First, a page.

Kuaibo: 2007-2014

Kuaibo, also known as QVOD, was once a go-to spot for porn, as well as for Hollywood movies. Launched in 2007, the video player offered streaming and torrent downloads of (usually pirated) content provided by third-party servers. According to state media (link in Chinese), Kuaibo had been downloaded more than 300 million times by 2012, when China had only 540 million internet users.

In March 2014, police raided Kuaibo’s offices in Shenzhen and shut down the service. In 2016, authorities sentenced founder and CEO Wang Xin to three and a half years in prison and fined him $150,000. In his trial, prosecutors said porn videos made up 70% of the 30,000 files police pulled from Kuaibo-related servers. Wang contended that his platform was not responsible for policing what people watched. “We believe there’s nothing shameful about technology,” he famously told the court.

Kuaibo CEO Wang Xin stands on trail
The trial of Kuaibo CEO Wang Xin (second from the left) was livestreamed. (Screenshot from iQIYI)

Although Wang pleaded guilty, his passionate defense of freedom of information won an outpouring of support on the Chinese internet. “We all owe a membership to Kuaibo,” many bloggers wrote on Weibo (link in Chinese), lamenting Wang’s fall.

Cloud services: 2012-present

Homemade sex videos, such as one shot in a Uniqlo changing room in Beijing in 2015, have made the rounds in China’s social media in recent years. That’s due in part to the rise of domestic tech firms providing online data storage, among them Alibaba and Huawei.

Last year, amid another round of “cleaning up” the internet, authorities closed some such services to individual users, contending they had become havens for porn. (Offerings from Google Drive and Dropbox had already long been blocked, and still are.)

Cloud services from Baidu and Xunlei (a Shenzhen-based torrent downloader) are now among the few remaining options for Chinese users. Both companies have vowed to crack down on porn.

To avoid censors, the porn community has developed a set of slang words (link in Chinese) of their own while cutting deals on social media apps like Weibo, QQ, and WeChat. Resourceful porn collectors are known as “old drivers,” sharing porn videos is “getting a ride,” and erotic content is “welfare.”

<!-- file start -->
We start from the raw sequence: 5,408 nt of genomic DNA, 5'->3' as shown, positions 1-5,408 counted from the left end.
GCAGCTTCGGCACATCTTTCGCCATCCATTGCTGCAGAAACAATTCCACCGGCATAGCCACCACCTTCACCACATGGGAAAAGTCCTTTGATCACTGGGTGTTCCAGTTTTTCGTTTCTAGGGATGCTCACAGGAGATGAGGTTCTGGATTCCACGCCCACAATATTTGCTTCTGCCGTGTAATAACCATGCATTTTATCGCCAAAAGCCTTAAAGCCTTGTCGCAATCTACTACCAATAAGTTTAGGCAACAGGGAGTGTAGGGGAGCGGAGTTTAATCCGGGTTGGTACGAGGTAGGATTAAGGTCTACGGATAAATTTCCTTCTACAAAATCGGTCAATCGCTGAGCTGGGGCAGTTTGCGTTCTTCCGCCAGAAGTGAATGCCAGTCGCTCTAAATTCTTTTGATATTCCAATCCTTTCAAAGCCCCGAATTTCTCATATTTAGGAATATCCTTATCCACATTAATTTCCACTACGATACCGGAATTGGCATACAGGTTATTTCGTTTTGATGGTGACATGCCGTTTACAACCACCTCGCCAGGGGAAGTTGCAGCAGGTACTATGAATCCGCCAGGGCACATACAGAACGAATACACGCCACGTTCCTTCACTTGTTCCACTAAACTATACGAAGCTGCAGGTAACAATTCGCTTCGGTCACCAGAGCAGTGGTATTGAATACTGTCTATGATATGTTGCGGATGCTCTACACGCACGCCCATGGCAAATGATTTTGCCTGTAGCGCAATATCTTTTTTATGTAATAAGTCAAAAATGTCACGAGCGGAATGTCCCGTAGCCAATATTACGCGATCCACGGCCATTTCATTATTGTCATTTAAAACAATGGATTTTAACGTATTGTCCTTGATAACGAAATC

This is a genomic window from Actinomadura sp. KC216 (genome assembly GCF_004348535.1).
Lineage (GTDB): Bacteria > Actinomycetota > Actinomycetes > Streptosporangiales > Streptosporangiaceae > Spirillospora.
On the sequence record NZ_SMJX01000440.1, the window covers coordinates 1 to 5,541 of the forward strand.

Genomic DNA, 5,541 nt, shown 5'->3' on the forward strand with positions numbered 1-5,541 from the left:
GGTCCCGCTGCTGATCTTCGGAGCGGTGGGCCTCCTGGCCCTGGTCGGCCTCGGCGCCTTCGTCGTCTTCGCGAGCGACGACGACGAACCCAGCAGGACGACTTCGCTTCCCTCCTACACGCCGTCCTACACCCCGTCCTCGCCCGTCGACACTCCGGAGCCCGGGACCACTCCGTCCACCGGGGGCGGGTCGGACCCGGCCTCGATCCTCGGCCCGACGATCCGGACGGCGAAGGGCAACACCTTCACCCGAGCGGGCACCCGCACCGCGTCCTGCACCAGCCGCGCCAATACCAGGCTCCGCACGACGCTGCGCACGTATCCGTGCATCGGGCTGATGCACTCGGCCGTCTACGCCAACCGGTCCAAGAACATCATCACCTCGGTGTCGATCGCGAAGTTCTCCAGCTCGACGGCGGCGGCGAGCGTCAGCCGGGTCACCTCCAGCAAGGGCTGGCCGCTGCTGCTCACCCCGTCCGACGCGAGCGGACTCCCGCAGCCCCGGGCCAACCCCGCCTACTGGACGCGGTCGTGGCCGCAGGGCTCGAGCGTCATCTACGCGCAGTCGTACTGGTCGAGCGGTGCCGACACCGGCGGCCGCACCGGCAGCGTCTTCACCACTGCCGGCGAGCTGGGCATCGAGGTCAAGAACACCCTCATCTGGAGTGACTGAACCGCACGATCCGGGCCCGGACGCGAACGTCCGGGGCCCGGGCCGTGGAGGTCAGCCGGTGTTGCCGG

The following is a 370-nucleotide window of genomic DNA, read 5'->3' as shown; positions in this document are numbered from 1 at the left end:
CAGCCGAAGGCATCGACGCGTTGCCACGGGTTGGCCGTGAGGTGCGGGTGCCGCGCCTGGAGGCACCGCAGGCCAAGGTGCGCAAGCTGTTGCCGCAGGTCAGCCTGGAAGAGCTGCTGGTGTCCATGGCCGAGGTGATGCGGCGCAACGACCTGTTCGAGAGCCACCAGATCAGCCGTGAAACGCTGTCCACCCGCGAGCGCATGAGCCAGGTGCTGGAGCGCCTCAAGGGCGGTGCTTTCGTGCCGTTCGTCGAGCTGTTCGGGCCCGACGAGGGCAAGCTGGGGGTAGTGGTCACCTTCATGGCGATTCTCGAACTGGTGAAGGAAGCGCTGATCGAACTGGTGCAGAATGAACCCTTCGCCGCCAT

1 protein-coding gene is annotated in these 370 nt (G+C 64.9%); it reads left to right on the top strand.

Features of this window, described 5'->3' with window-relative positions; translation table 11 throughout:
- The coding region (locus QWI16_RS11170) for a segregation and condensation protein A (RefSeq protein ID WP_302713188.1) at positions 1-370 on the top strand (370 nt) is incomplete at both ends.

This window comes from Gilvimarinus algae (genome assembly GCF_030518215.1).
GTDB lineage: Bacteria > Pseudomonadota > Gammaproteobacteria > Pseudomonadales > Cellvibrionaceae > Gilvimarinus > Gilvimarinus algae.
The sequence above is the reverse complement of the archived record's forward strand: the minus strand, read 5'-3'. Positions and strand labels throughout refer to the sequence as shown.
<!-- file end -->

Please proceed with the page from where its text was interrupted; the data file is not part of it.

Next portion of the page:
Livestreaming apps: 2015-present

China live-streaming apps
Some of the many livestreaming apps in China. (Quartz)

In a little over two years, livestreaming apps have grown into a $4.3 billion industry in China, thanks in no small part to erotically charged content. Every day and night, thousands of young Chinese women appear on-camera to sing, dance, slurp soup, and flirt with a predominantly male audience. Viewers pay to give these “anchors” virtual gifts, with the platforms getting a share of the revenue. The gifts can be as little as a cucumber, which costs less than one cent, or as fancy as a yacht or sports car, selling for several hundred dollars.

It’s gone beyond video flirting, though. Early last year a couple had live sex (link in Chinese) on Douyu TV. And last June, authorities banned 40 female anchors from livestreaming due to their suggestive performances (link in Chinese).

Livestreaming services are required by law to monitor content around the clock, and many have imposed stricter rules on their anchors, including banning them from wearing stockings and eating bananas “erotically.” So far this year, the Chinese government has punished more than 30,000 anchors and opened criminal investigations (link in Chinese) into over 10 livestreaming platforms.

That’s not to say erotic content has completely died down on the apps. Daring female anchors are known to flash their nipples (link in Chinese) and ask viewers to friend them on WeChat and QQ, where they can offer one-on-one video calls—for a small fee, of course, paid through WeChat Wallet.

By Zheping Huang
Quartz Media